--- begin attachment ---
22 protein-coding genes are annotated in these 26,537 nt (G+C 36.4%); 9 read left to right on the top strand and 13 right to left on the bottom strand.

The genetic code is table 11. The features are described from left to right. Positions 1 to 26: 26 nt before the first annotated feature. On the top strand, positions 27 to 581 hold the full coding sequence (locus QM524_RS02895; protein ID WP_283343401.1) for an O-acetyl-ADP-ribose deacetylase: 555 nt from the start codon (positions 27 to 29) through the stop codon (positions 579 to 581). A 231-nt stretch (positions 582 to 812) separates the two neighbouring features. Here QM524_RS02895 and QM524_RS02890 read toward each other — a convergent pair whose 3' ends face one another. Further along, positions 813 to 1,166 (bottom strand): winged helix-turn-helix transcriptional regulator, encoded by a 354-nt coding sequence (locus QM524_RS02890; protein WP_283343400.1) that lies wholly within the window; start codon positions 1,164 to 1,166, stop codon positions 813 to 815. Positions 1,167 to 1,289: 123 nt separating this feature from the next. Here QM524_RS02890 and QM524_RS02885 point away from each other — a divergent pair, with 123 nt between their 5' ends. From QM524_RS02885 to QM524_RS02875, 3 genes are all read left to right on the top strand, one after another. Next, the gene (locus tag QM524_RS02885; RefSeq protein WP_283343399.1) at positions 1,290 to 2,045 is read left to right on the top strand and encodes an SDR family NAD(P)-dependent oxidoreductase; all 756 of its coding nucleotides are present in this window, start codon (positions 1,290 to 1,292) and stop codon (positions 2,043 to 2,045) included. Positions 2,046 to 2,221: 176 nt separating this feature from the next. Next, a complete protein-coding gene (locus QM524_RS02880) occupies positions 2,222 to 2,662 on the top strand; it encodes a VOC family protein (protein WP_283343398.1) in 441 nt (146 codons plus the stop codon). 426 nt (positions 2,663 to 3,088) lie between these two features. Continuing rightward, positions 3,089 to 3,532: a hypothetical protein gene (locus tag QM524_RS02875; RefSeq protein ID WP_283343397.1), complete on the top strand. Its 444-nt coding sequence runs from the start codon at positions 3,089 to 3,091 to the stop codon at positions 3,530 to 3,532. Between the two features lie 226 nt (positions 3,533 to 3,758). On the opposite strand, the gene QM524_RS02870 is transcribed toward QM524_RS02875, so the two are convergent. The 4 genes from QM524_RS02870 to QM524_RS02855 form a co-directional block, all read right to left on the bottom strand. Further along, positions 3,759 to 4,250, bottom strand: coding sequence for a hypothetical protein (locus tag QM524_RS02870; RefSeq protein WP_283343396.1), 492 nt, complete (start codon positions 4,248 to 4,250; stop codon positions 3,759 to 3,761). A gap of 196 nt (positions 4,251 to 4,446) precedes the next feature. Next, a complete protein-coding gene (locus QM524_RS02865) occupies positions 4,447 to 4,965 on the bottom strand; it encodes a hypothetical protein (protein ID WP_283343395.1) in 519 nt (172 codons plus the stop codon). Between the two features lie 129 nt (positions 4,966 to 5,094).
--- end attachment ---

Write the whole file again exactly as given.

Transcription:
22 protein-coding genes are annotated in these 26,537 nt (G+C 36.4%); 9 read left to right on the top strand and 13 right to left on the bottom strand.

The genetic code is table 11. The features are described from left to right. Positions 1 to 26: 26 nt before the first annotated feature. On the top strand, positions 27 to 581 hold the full coding sequence (locus QM524_RS02895; protein ID WP_283343401.1) for an O-acetyl-ADP-ribose deacetylase: 555 nt from the start codon (positions 27 to 29) through the stop codon (positions 579 to 581). A 231-nt stretch (positions 582 to 812) separates the two neighbouring features. Here QM524_RS02895 and QM524_RS02890 read toward each other — a convergent pair whose 3' ends face one another. Further along, positions 813 to 1,166 (bottom strand): winged helix-turn-helix transcriptional regulator, encoded by a 354-nt coding sequence (locus QM524_RS02890; protein WP_283343400.1) that lies wholly within the window; start codon positions 1,164 to 1,166, stop codon positions 813 to 815. Positions 1,167 to 1,289: 123 nt separating this feature from the next. Here QM524_RS02890 and QM524_RS02885 point away from each other — a divergent pair, with 123 nt between their 5' ends. From QM524_RS02885 to QM524_RS02875, 3 genes are all read left to right on the top strand, one after another. Next, the gene (locus tag QM524_RS02885; RefSeq protein WP_283343399.1) at positions 1,290 to 2,045 is read left to right on the top strand and encodes an SDR family NAD(P)-dependent oxidoreductase; all 756 of its coding nucleotides are present in this window, start codon (positions 1,290 to 1,292) and stop codon (positions 2,043 to 2,045) included. Positions 2,046 to 2,221: 176 nt separating this feature from the next. Next, a complete protein-coding gene (locus QM524_RS02880) occupies positions 2,222 to 2,662 on the top strand; it encodes a VOC family protein (protein WP_283343398.1) in 441 nt (146 codons plus the stop codon). 426 nt (positions 2,663 to 3,088) lie between these two features. Continuing rightward, positions 3,089 to 3,532: a hypothetical protein gene (locus tag QM524_RS02875; RefSeq protein ID WP_283343397.1), complete on the top strand. Its 444-nt coding sequence runs from the start codon at positions 3,089 to 3,091 to the stop codon at positions 3,530 to 3,532. Between the two features lie 226 nt (positions 3,533 to 3,758). On the opposite strand, the gene QM524_RS02870 is transcribed toward QM524_RS02875, so the two are convergent. The 4 genes from QM524_RS02870 to QM524_RS02855 form a co-directional block, all read right to left on the bottom strand. Further along, positions 3,759 to 4,250, bottom strand: coding sequence for a hypothetical protein (locus tag QM524_RS02870; RefSeq protein WP_283343396.1), 492 nt, complete (start codon positions 4,248 to 4,250; stop codon positions 3,759 to 3,761). A gap of 196 nt (positions 4,251 to 4,446) precedes the next feature. Next, a complete protein-coding gene (locus QM524_RS02865) occupies positions 4,447 to 4,965 on the bottom strand; it encodes a hypothetical protein (protein ID WP_283343395.1) in 519 nt (172 codons plus the stop codon). Between the two features lie 129 nt (positions 4,966 to 5,094).